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Floating a New Idea
|A balloon being launched in Piedmont, Oklahoma.|
Mr. Knoblach also dismisses another potential hazard: Airplanes crashing into balloons. He points out that Space Data's balloons are similar in design to weather balloons, about 1,800 of which are launched world-wide every day without problems.
According to a Federal Aviation Administration official, there are no records of passenger jets colliding with balloons in the U.S. The engines of a commercial jet are designed to withstand the ingestion of an eight-pound bird, the FAA says. (The payload on a Space Data balloon weighs six pounds.)
Google believes balloons like these could radically change the economics of offering cellphone and Internet services in out-of-the-way areas, according to people familiar with its thinking. The company is among the registered bidders for a big chunk of radio spectrum at a government auction currently under way in Washington.
At Space Data's command center in Chandler, engineers track their 10 balloons on a wall-mounted electronic map. Balloons move slowly across Texas, New Mexico, Oklahoma and Arizona, where Space Data sells wireless services used by truckers to track their fleet. Overlapping rings on the map demarcate the coverage area of each balloon's transceiver.
When a balloon approaches the end of its useful life, technicians send a signal to separate it from its electronic payload, which parachutes to earth. The balloons eventually burst into "confetti" from the low air pressure, Mr. Knoblach says.
The environmental ramifications of the resulting shower of latex balloon scraps are complex. Some environmentalists argue balloons can be fatal to turtles, fish and whales, which mistake floating latex for jellyfish or other edible sea life. Several states, including Florida and Virginia, restrict balloon launches.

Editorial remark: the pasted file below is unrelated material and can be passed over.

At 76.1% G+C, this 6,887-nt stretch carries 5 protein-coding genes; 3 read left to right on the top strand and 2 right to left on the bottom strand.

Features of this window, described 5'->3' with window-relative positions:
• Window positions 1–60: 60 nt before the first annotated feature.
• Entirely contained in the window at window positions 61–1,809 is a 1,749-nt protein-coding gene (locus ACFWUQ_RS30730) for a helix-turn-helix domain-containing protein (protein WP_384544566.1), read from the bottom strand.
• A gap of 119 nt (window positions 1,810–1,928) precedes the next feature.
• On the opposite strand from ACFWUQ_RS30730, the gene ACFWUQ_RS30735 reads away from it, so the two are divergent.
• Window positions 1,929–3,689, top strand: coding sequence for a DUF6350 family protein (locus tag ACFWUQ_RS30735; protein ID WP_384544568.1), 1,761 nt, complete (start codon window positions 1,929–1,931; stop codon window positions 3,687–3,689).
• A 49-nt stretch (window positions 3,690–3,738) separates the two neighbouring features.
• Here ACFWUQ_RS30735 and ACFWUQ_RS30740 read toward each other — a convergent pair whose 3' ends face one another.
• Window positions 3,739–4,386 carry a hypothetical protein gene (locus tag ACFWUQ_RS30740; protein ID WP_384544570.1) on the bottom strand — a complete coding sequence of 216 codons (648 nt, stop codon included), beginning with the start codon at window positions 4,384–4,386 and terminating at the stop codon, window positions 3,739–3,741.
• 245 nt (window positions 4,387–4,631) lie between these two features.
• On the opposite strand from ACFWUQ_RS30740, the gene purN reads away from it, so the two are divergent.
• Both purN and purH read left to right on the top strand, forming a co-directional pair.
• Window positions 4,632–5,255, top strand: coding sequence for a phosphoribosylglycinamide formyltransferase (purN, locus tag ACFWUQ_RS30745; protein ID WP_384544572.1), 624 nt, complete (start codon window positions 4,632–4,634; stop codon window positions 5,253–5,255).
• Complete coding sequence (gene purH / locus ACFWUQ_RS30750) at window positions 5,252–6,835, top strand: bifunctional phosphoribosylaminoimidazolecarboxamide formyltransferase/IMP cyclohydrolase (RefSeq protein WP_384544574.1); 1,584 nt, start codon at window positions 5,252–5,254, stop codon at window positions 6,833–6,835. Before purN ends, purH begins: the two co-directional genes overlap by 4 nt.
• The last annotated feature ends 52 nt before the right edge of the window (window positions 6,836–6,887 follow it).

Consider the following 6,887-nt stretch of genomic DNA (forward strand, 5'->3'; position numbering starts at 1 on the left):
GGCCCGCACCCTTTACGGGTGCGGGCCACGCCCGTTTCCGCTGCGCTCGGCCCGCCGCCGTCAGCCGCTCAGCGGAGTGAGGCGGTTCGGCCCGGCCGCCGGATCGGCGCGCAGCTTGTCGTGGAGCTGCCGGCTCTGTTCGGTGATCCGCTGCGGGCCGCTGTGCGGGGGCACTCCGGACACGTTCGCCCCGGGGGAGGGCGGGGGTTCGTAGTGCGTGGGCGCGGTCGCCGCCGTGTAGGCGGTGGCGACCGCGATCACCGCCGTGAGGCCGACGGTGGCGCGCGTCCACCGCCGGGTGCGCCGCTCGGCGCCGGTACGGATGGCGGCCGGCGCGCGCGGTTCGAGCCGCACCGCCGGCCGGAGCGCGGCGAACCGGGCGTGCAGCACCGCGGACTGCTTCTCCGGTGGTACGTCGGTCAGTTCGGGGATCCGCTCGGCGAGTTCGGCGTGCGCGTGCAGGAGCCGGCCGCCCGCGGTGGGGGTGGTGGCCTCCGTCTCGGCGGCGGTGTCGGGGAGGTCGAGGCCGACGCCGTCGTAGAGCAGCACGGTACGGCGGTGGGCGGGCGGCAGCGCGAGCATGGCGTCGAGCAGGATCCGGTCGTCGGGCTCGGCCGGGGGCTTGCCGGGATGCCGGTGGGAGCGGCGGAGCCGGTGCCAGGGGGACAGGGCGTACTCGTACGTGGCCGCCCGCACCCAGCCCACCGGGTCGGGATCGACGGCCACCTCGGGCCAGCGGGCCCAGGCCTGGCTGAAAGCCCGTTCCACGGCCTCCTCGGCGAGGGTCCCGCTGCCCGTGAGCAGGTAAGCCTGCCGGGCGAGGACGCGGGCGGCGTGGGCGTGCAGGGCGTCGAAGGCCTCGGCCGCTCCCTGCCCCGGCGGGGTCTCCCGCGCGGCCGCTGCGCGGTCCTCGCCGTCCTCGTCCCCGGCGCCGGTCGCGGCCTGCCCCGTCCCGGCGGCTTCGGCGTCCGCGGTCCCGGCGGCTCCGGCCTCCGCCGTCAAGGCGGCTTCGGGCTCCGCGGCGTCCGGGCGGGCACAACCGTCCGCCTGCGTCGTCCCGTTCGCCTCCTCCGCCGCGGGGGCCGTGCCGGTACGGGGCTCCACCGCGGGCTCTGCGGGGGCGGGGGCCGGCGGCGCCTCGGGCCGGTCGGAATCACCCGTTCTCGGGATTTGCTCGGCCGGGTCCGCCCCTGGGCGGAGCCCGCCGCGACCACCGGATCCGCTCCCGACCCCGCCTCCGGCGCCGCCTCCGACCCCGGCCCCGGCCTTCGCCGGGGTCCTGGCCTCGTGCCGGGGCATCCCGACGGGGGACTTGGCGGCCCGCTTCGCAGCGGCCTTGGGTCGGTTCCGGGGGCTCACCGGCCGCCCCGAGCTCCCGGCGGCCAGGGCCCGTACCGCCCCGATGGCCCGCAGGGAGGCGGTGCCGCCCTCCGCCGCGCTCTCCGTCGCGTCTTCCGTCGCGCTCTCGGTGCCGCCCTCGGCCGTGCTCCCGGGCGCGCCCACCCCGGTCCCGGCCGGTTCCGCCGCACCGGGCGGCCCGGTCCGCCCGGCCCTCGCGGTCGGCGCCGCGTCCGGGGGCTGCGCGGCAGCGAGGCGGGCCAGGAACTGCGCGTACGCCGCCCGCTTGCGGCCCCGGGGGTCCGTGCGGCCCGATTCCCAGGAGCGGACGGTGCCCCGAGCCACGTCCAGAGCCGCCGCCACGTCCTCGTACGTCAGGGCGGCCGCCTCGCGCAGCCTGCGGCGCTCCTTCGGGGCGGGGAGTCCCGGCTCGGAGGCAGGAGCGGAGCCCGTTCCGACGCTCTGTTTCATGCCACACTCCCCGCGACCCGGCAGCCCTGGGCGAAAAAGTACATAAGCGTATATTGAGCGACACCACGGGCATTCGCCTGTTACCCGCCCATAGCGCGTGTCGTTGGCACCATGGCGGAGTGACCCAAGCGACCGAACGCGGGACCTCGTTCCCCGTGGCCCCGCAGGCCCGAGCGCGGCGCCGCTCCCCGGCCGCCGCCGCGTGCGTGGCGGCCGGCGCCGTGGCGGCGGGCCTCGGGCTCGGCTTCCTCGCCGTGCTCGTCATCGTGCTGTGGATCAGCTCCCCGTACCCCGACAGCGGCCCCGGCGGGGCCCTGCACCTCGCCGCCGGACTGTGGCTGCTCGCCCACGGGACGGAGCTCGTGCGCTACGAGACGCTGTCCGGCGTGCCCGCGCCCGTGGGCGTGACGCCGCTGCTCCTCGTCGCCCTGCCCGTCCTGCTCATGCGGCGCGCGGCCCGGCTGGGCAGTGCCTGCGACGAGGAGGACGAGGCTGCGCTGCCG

Dale Florio, a spokesman for the Balloon Council, a trade group for balloon makers, says latex balloons biodegrade "at the rate of an oak leaf that falls from a tree."
Mr. Knoblach says his operation was reviewed by more than a dozen federal agencies, which found no significant environmental impact. Some agencies even consider it a net benefit, he says: The balloons replace tall cellphone towers, which are blamed for killing a significant number of migratory birds that crash into them.
While the balloons are cheap and disposable at $50 a pop, the transceivers they carry are worth about $1,500. Once a transceiver is released from its balloon to parachute back to earth, there's no way to predict where it will land. So Space Data has hired 20 hobbyists with GPS devices to track them down.
Recovery missions can get intense. Workers have had to pluck transceivers out of trees in Louisiana, rappel down rocky cliffs in Arizona, trudge through swamps and kayak across ponds. Space Data pays them $100 per transceiver recovered.
"These things can fall anywhere," says Chip Kyner of San Antonio, who once hiked seven miles before finding the transmitter he was looking for. The final mile was in pitch darkness.
"It wasn't worth the $100," he says, "but it's a neat story."
Write to Amol Sharma at email@example.com